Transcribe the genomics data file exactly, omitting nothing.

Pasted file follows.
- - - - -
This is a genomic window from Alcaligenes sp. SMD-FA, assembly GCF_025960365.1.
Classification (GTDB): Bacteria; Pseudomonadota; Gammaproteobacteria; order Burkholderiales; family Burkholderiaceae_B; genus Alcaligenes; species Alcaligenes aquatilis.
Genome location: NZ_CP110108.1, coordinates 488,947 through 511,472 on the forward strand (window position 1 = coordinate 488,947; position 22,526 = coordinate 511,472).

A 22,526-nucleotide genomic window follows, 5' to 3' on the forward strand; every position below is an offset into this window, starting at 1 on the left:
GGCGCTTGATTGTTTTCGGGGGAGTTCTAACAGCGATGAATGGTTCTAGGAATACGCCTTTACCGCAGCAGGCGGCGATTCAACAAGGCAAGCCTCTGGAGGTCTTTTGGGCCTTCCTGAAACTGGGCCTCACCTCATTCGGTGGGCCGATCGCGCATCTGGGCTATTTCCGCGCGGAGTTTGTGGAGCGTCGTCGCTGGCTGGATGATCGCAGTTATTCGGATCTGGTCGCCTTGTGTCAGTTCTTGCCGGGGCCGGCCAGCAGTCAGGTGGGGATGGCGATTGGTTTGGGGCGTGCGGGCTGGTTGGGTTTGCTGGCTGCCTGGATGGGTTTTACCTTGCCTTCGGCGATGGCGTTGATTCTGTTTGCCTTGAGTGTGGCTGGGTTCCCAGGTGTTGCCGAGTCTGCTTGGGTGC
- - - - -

This is a genomic window from Alcaligenes sp. SMD-FA, assembly GCF_025960365.1.
Classification (GTDB): Bacteria; Pseudomonadota; Gammaproteobacteria; order Burkholderiales; family Burkholderiaceae_B; genus Alcaligenes; species Alcaligenes aquatilis.
Genome location: NZ_CP110108.1, coordinates 488,947 through 511,472 on the forward strand (window position 1 = coordinate 488,947; position 22,526 = coordinate 511,472).

A 22,526-nucleotide genomic window follows, 5' to 3' on the forward strand; every position below is an offset into this window, starting at 1 on the left:
GGCGCTTGATTGTTTTCGGGGGAGTTCTAACAGCGATGAATGGTTCTAGGAATACGCCTTTACCGCAGCAGGCGGCGATTCAACAAGGCAAGCCTCTGGAGGTCTTTTGGGCCTTCCTGAAACTGGGCCTCACCTCATTCGGTGGGCCGATCGCGCATCTGGGCTATTTCCGCGCGGAGTTTGTGGAGCGTCGTCGCTGGCTGGATGATCGCAGTTATTCGGATCTGGTCGCCTTGTGTCAGTTCTTGCCGGGGCCGGCCAGCAGTCAGGTGGGGATGGCGATTGGTTTGGGGCGTGCGGGCTGGTTGGGTTTGCTGGCTGCCTGGATGGGTTTTACCTTGCCTTCGGCGATGGCGTTGATTCTGTTTGCCTTGAGTGTGGCTGGGTTCCCAGGTGTTGCCGAGTCTGCTTGGGTGC